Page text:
In hindsight, 2016 waved farewell to more than a handful of notable eras.
Kobe Bryant with the Los Angeles Lakers? Gone. Tim Duncan with the San Antonio Spurs? Sayonara. Alex Rodriguez and New York Yankees dominance? A thing of the past. David Ortiz and the Boston Red Sox? An era concluded.
This goes beyond individuals, too. The Cleveland Cavaliers shattered years of futility, in a basketball sense, thanks to LeBron James. Of course, the best example is the shattering of a 108-year curse after a miracle run by the Chicago Cubs.
Long story short, 2017 has some work to do. Eras ending can be good and bad. Not all eras are a storybook ending, like some players finally being freed of miserable franchises.
Regardless, it is not hard to find notable eras that just won't seem to go away, for better or worse.
Cleveland's Football Futility
LeBron can't save the Cleveland Browns.
Well, maybe he can. But he's not strapping on cleats anytime soon.
No, LeBron's winning a title for Cleveland doesn't change the fact the Browns are stuck in an era of mud. Since becoming a thing again in 1999, Cleveland has two winnings seasons. Funnily enough, those were the only two seasons the franchise finished .500 or better. Make it six years in a row the Browns have finished at the bottom of the barrel in the AFC North.
There is a potential light at the end of the tunnel. Despite winning one game, the Browns have kept head coach Hue Jackson and decided to build around his plans. Talents such as Terrelle Pryor are starting to emerge. The team also has a pair of first-round picks in the top 12 of the 2017 NFL draft.
Yet, even given some of this positive momentum, it is hard to feel like this miserable era will come to an end. The team still has to find an NFL quarterback (five attempted passes last year) and field a defense (the unit allowed 28.3 points per game).
Cleveland fans won't want to hear it, but the Browns making this list again next year seems likely. Everybody loves an underdog story, though, so it'd be nice to see a turnaround.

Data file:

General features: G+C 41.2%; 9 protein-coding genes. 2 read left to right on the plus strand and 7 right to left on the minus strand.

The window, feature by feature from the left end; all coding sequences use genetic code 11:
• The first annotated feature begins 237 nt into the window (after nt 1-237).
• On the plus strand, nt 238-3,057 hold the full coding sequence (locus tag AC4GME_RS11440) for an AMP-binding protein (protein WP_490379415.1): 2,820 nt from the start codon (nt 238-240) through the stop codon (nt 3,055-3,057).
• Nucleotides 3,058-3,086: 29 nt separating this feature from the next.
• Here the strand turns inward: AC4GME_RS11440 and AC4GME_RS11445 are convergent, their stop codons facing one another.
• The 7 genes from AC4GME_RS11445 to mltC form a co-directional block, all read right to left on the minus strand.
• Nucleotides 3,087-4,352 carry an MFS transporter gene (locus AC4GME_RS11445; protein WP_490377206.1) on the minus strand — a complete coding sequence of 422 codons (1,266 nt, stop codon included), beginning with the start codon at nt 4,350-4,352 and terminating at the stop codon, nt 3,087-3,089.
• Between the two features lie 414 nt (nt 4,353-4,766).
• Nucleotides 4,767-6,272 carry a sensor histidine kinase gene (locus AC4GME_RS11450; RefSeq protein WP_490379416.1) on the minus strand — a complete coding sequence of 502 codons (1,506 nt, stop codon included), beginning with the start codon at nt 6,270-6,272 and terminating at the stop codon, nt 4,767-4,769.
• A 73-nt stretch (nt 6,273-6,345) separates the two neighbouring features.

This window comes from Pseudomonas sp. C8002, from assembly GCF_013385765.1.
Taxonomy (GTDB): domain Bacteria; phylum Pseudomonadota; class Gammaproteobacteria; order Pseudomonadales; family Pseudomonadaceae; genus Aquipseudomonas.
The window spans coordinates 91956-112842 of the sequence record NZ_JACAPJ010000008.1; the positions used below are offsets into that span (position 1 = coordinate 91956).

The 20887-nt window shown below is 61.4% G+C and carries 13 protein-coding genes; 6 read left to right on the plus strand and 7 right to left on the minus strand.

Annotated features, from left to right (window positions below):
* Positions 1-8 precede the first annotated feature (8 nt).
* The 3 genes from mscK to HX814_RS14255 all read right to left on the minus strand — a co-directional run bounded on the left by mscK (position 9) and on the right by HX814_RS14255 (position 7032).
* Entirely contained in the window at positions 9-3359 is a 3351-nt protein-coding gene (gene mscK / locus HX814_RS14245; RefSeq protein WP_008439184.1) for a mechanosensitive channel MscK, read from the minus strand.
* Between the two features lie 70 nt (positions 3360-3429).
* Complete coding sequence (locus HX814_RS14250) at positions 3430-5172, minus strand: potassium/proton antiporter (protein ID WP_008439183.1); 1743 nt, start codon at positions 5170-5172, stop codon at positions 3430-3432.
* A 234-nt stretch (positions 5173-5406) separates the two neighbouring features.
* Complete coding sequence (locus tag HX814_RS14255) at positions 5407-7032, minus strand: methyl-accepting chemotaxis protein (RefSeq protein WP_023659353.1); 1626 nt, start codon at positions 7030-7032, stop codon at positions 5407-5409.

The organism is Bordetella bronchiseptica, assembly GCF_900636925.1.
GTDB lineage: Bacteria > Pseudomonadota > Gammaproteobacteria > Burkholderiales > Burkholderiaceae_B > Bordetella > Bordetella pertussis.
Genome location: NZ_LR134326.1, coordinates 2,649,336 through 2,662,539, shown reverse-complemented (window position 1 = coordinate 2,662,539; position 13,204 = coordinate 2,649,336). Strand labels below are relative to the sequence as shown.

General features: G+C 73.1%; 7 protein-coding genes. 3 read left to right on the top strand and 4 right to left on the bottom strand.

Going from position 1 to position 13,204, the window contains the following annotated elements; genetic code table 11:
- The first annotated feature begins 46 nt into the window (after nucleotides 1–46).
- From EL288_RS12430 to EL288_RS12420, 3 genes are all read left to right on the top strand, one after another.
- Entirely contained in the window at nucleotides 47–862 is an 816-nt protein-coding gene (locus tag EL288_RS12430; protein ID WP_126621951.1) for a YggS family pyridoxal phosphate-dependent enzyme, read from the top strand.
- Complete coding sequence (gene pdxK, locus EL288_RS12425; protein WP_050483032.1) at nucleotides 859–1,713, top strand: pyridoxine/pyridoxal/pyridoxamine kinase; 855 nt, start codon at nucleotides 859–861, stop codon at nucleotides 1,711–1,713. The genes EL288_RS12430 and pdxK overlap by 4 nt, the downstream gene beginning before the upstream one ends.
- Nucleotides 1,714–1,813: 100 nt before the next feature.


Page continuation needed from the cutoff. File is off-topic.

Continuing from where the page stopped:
Johnny Manziel and Tim Tebow
It. Just. Won't. End.
The sporting world seemed done with Tim Tebow when he washed out of the NFL, beating his chest about only playing quarterback. His role as a television analyst was a welcome addition.
Then he popped up in baseball to much fanfare before hitting .194 in the Arizona Fall League.
Johnny Manziel also washed out of the NFL after off-field problems. Just when it seemed like we were done hearing about his every escapade big and small, the man decided to announce he's ready to make an NFL comeback.
Not only that, then Manziel discovered some Twitter fingers and took aim at President Donald Trump.
The Manziel era isn't going away. Neither is Tebow, who will surely give it another go at the plate sooner or later. These two seem like they're fading only to reemerge with more momentum.
The Crying Jordan Era
Look, it was fun. Truly.
The Crying Jordan meme gave us some truly magical moments such as these:
Still, it feels like the thing has been around about 60 years now.
While Crying Jordan is the peak of internet innovation, at least in a way, it is also a reminder the internet latches on to something and doesn't let go. It's high time to find something else like this and trot it out rather than keep beating this horse.
Look at it this way—there are people hard at work right now editing up their best Crying Jordans for both the New England Patriots and Atlanta Falcons. And that's sort of sad.
The Current Iteration of the Colts
Somebody please free Andrew Luck.
Yes, the Indianapolis Colts just showed general manager Ryan Grigson the door. But something is off when owner Jim Irsay took entirely too long to do the move and head coach Chuck Pagano, director of consecutive 8-8 seasons, is apparently safe.
As the link above shows, a handful of players seemed to tweet out celebration notes when Grigson got fired, which is about as dysfunctional as it gets.
On the field, Luck suffered 41 sacks in 2016 while playing in 15 games. He took another 15 over seven games the year before. In a full season in 2014, 27.